Better Juice CEO: “Brands need to re-evaluate strategies as consumers seek healthier beverage products”
17 Aug 2021 --- The decline in juice sales is becoming a global phenomenon as sugar content is increasingly scrutinized in the juice space, according to Eran Blachinsky, founder and CEO of Better Juice, an Israel-based biotechnology company.
“Consumers are seeking new, healthier and innovative products. The key challenge is a clean label without or with fewer sugars, statured fats and additives, but it is not easy to maintain the same texture and taste,” he explains.
Earlier this month, PepsiCo revealed it is slimming down its juice portfolio, having inked a deal to sell Tropicana, Naked and other select juice brands across North America to French private equity firm PAI Partners.
Blachinsky says that new divestments in the juice space are prompting brands to re-evaluate their strategies. “Juice brands realize that they cannot continue and do the same as always as it is not good enough these days. The consumers demand a change and look for new products.”
Knowledge is power
Commenting on what is driving this overall activity in the juice space, Blachinsky says the main driver is public awareness.
“Scientists and physicians are fighting against overconsumption of sugar,” he stresses. “The World Health Organization (WHO) announces statistics and recommendations about sugar overconsumption.”
“Health organizations around the world are using all their weight to reduce sugar consumption. They don’t care if a juice brand will go out of business; they are concerned about public health.”
Efforts to reduce sugar levels are well established and ongoing, reflecting the link to dental caries, as well as the widely held view that high sugar consumption is a causative factor for a range of conditions, including weight gain, diabetes and hyperactivity in children.
Government intervention has become more widespread globally, including the use of sugar taxes and the regulation of advertising targeting children.
Four in ten consumers in Innova’s global Health and Nutrition Survey in 2020 said they decreased their sugar consumption over 12 months.
The engine behind such activity is significantly affected by the media, according to Blachinsky.
“Journalists are those who drive the revolution,” he outlines. “Sugar reduction awareness is growing daily due to the hard work of journalists that are concerned with what they see around them; obesity is roaring, diabetes is increasing due to sugar overconsumption.”
Based on scientific proofs and recommendations from the health organizations, journalists are writing articles to increase awareness, Blachinsky states.
“As a result, the consumers are more and more health-oriented and buy more healthy products and less sugary products. That directly affects the F&B and specifically the juice industry.”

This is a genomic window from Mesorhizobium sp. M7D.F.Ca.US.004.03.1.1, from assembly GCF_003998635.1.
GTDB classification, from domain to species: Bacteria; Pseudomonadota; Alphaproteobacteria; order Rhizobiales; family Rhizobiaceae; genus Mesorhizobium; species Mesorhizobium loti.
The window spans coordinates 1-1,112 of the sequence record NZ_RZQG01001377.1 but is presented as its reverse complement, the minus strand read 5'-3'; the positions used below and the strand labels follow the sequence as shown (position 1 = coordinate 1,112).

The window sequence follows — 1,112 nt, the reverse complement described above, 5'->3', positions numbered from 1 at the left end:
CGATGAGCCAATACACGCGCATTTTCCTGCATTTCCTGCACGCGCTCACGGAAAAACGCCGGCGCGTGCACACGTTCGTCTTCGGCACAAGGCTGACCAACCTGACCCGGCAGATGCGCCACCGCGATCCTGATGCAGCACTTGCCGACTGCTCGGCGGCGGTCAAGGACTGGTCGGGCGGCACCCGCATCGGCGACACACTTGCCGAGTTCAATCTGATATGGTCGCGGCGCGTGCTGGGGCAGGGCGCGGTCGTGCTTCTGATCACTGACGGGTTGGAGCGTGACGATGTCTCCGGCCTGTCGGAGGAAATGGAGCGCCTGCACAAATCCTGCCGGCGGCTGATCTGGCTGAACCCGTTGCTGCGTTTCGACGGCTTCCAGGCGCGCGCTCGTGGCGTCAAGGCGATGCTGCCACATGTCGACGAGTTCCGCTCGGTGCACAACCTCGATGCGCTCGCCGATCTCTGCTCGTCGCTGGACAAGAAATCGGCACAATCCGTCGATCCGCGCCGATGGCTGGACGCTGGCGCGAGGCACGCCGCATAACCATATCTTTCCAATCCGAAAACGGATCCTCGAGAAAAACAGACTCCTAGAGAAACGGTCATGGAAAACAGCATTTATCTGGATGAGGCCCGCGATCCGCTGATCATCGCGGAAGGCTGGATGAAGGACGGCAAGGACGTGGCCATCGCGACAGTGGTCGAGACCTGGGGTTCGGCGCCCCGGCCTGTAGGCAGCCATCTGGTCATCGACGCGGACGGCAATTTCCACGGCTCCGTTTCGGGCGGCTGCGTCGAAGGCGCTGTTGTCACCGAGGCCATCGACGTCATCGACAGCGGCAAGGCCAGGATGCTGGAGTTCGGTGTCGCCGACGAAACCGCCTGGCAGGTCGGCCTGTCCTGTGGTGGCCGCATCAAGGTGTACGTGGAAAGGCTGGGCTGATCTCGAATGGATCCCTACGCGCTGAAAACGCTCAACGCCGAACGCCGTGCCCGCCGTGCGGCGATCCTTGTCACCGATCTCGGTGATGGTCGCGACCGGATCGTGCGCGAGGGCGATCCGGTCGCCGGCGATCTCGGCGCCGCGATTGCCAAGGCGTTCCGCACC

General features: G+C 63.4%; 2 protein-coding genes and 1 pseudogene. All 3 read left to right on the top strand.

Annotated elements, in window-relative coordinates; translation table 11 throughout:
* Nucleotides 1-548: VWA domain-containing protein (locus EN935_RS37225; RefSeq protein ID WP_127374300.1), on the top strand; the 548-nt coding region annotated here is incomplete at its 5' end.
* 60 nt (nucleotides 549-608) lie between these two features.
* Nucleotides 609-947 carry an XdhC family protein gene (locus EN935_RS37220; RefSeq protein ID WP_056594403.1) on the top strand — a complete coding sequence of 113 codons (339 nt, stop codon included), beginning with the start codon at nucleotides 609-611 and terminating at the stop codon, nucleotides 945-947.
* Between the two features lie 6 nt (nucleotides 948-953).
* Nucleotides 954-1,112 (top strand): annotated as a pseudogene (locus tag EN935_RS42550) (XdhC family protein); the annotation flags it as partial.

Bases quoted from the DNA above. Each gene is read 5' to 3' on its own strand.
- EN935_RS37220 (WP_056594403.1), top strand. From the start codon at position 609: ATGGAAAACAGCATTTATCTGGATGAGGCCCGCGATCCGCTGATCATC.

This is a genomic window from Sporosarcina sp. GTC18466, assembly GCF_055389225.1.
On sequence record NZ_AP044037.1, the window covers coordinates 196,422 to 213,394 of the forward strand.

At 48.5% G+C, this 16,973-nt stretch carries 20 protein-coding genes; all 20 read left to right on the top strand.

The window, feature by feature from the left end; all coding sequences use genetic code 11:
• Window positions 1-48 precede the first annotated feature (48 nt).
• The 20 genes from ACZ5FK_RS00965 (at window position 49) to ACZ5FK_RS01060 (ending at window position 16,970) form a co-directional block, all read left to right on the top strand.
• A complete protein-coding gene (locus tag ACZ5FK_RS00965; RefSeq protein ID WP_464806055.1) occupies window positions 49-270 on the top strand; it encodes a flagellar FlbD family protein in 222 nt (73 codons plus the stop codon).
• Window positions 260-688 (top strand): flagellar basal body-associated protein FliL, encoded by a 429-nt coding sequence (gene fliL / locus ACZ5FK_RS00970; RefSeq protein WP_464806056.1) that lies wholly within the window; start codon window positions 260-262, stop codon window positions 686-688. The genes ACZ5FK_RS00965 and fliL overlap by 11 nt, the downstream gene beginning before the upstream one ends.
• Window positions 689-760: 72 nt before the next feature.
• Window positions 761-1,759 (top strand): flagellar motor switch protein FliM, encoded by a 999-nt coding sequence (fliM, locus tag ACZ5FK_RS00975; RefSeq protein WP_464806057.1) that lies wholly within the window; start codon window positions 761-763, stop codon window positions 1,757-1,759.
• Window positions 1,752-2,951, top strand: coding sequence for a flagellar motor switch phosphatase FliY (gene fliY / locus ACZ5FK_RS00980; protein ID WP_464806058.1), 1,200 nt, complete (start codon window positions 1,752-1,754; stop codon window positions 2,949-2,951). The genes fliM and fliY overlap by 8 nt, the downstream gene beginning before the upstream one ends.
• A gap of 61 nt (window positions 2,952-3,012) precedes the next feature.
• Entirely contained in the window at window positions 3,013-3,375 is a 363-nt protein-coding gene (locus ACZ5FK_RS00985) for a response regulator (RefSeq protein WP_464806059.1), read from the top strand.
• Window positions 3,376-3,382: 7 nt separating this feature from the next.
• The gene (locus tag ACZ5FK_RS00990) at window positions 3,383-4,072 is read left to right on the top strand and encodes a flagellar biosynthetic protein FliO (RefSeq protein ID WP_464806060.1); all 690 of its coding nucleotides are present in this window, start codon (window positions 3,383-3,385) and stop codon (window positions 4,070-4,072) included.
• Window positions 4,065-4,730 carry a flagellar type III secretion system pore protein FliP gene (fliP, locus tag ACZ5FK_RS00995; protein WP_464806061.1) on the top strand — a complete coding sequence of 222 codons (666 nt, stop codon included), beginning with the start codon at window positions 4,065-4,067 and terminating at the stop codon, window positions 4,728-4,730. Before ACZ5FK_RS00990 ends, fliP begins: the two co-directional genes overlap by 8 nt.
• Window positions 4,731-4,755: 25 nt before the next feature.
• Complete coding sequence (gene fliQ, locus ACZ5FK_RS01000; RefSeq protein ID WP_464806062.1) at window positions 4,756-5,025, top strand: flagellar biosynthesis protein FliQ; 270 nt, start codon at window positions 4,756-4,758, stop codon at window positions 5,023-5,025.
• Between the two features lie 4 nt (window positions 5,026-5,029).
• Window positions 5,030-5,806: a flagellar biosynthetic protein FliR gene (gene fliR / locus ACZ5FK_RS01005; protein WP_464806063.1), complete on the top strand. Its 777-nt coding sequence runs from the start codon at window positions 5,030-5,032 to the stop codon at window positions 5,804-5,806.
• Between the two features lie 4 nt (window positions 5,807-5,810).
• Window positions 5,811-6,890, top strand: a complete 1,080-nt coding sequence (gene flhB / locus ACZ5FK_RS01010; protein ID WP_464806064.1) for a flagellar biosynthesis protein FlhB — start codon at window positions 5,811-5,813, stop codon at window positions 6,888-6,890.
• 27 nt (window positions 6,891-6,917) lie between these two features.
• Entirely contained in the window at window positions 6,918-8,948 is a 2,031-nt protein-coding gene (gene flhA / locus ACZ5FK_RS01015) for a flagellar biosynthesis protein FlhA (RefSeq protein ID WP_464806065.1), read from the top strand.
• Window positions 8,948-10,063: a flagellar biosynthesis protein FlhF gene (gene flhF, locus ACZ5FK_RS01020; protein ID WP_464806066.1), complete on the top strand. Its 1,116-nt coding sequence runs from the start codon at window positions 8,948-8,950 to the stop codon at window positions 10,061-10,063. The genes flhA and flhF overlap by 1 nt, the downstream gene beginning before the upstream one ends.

Sugar content in juice comes under scrutiny
Sugar reduction is a key industry topic, and according to Blachinsky, sugar content is coming under fire in the natural juices arena.
“We see juice companies shutting down. We receive so many emails from juice producers seeking a good solution to reduce sugar from juices,” he says.
“Today, this is the last frontier of sugar reduction. The only products without sugar reduction alternatives are natural products like juices. For example, in Australia and New Zealand, Juice Health stars were shifted from five to two. So, yes, juice and its ingredients are under attack from industry,” he warns.
Blachinsky adds that the demand for juice as an ingredient in other products is also declining.
“All over the world, the demand curve is negative,” he continues. “Today, juice producers are seeking ways to keep their brands in the marketplace.”
Spotlight on organoleptic
Consumers are looking for “simple organoleptic properties” such as taste, texture, smell and color, notes Blachinsky.
“The challenge is to succeed in improving the product and still maintain the good organoleptic experience. We have succeeded in overcoming this challenge with our technology. We do not alter smell, color, texture or healthy ingredients. We only reduce the sugars from the juices and keep a delicate sweetness, naturally.”
Most of the juice sugar reduction solutions in the market cannot tick all the boxes, however, flags Blachinsky. “Most of the sugar reduction solutions reduce Brix in the juice. Mouthfeel becomes very watery as well as reducing vitamin content and other ‘goodies’ from the juice.”
“We do it differently. We convert all juice sugars to fibers. And these fibers are good for you,” he elaborates.
In June, the company raised US$8 million in seed round investment for its enzymatic technology that reduces sugar content in fruit juices – a process its creators say this process will fulfill a “significant need” in the better-for-you segment.
What’s next for juice?
Blachinsky believes change is in sight for the once-booming juice category.
“Looking at the beverage shelves on any supermarket, you can see side by side the sugar-rich products and the sugar-free versions. At the juice shelves, you see only one product, the high sugar content product,” he notes.
“In five years from now, the number of juice brands might decline, but most of them will be available with less sugar. Consumers are eager for such a solution, and they will buy the sugar-reduced juice even more,” Blachinsky concludes.
At the start of the year, Better Juice revealed a collaboration with the German-headquartered GEA Group, a key player in process engineering for the food and beverage sectors.
The partnership is part of Better Juice’s strategy to transform the global juice industry by advancing its technology to reduce all sugars in orange juices. The joint venture is expected to push Better Juice’s scale up and expand its global footprint.
By Elizabeth Green
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